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Hepatorenal syndrome

Cirrhosis - hepatorenal; Liver failure - hepatorenal

Hepatorenal syndrome is a condition in which there is progressive kidney failure. It occurs in a person with cirrhosis of the liver. It is a serious complication that can lead to death.

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Causes

Hepatorenal syndrome occurs when the kidneys stop working well in people with serious liver problems. Less urine is removed from the body, so waste products that contain nitrogen build up in the bloodstream (azotemia).

The disorder occurs in up to 1 in 10 people who are in the hospital with liver failure. It leads to kidney failure in people with:

Risk factors include:

Symptoms

Symptoms include:

Exams and Tests

This condition is diagnosed after testing to rule out other causes of kidney failure.

A physical exam does not detect kidney failure directly. However, the exam will very often show signs of chronic liver disease, such as:

Other signs include:

The following may be signs of kidney failure:

The following may be signs of liver failure:

Treatment

The goal of treatment is to help the liver work better and to make sure the heart is able to pump enough blood to the body.

Treatment is about the same as for kidney failure from any cause. It includes:

Outlook (Prognosis)

The outcome is often poor. Death often occurs due to an infection or severe bleeding (hemorrhage).

Possible Complications

Complications may include:

When to Contact a Medical Professional

This disorder most often is diagnosed in the hospital during treatment for a liver disorder.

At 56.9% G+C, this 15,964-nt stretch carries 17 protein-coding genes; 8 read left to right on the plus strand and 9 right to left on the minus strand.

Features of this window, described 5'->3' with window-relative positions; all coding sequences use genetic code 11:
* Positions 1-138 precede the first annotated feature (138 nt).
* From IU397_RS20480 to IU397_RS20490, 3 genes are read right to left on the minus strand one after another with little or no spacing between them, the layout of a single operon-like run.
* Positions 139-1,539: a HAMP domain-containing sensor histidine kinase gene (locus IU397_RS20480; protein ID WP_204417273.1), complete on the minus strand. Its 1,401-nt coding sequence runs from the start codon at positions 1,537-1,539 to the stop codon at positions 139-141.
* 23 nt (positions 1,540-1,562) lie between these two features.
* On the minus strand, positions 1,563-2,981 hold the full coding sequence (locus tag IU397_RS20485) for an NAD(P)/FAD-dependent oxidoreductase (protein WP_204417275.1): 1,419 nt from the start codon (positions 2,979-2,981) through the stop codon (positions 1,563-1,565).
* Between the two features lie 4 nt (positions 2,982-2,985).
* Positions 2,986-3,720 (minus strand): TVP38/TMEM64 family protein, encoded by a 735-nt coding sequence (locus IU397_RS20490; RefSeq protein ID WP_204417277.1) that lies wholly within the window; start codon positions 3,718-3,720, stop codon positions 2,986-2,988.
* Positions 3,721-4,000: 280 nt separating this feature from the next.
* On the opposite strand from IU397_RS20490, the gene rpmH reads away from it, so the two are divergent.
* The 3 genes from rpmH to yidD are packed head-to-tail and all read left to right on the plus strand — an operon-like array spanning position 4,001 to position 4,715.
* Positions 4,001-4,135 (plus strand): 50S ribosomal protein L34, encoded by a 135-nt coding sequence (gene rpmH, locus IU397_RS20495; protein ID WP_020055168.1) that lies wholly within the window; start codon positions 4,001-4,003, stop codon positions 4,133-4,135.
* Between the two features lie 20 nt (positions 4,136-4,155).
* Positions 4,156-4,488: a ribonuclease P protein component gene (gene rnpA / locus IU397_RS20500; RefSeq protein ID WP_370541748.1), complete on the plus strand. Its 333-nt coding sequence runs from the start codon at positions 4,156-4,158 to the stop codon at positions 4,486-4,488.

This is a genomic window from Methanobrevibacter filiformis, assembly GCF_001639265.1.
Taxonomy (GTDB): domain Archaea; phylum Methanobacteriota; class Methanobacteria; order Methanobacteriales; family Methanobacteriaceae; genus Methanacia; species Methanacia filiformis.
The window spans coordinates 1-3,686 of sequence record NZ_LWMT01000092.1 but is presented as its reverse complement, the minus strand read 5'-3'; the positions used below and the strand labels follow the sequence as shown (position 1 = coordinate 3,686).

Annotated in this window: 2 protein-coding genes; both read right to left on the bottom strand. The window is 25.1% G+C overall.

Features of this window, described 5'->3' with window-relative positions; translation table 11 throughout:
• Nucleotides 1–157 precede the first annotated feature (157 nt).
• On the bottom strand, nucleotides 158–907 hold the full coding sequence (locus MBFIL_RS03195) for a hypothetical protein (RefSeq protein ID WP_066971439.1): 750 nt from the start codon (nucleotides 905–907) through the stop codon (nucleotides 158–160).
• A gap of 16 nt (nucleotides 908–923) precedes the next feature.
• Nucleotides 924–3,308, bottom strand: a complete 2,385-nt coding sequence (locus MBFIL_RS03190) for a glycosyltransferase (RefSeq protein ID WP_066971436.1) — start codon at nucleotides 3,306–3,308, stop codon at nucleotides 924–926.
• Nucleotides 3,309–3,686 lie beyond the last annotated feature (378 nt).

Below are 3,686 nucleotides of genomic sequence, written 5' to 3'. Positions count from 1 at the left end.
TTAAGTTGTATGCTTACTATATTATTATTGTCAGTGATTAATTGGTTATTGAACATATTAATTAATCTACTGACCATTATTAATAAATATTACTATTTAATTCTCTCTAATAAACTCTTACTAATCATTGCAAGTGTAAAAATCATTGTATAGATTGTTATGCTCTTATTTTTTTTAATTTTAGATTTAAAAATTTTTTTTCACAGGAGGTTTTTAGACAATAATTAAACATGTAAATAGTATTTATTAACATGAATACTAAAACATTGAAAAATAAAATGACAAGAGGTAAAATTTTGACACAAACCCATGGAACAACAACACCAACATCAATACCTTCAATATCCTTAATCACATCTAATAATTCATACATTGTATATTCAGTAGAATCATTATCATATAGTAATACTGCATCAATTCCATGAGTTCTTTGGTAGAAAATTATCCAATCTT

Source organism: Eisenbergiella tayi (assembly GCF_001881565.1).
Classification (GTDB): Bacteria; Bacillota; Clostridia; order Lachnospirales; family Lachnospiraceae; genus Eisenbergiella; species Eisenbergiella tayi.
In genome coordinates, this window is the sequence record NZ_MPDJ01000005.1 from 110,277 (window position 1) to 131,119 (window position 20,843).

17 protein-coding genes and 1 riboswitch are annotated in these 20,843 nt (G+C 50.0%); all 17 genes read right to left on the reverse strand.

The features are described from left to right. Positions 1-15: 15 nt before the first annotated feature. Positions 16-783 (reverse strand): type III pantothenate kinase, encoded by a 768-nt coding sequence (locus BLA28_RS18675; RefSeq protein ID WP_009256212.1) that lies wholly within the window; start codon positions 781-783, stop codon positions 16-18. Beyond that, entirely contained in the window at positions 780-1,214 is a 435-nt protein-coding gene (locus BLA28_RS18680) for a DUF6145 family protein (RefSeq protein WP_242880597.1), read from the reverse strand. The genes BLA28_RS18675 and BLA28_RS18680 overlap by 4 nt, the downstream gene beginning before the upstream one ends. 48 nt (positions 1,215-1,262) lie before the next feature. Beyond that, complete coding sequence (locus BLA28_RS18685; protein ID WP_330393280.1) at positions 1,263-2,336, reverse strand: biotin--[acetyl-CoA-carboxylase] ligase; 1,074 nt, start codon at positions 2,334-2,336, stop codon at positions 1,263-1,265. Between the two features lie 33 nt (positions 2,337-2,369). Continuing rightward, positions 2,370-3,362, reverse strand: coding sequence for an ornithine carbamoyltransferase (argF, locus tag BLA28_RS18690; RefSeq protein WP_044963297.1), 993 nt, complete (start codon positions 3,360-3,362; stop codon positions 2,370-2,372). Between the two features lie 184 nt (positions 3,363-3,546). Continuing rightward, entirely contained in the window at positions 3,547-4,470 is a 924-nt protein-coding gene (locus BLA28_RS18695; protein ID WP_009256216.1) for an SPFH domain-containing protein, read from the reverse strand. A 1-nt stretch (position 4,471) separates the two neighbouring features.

Related Information

Urine output - decreased
Prerenal azotemia
Liver disease
Acute kidney failure
Cirrhosis
Hepatitis
Abdominal tap
Loss of brain function - liver disease
End-stage kidney disease
Heart failure - overview
Pulmonary edema

References

Garcia-Tsao G. Cirrhosis and its sequelae. In: Goldman L, Schafer AI, eds. Goldman-Cecil Medicine. 25th ed. Philadelphia, PA: Elsevier Saunders; 2016:chap 153.

Nevah MI, Fallon MB. Hepatic encephalopathy, hepatorenal syndrome, hepatopulmonary syndrome, and other systemic complications of liver disease. In: Feldman M, Friedman LS, Brandt LJ, eds. Sleisenger and Fordtran's Gastrointestinal and Liver Disease. 10th ed. Philadelphia, PA: Elsevier Saunders; 2016:chap 94.

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Review Date: 4/7/2018  

Reviewed By: Michael M. Phillips, MD, Clinical Professor of Medicine, The George Washington University School of Medicine, Washington, DC. Also reviewed by David Zieve, MD, MHA, Medical Director, Brenda Conaway, Editorial Director, and the A.D.A.M. Editorial team.

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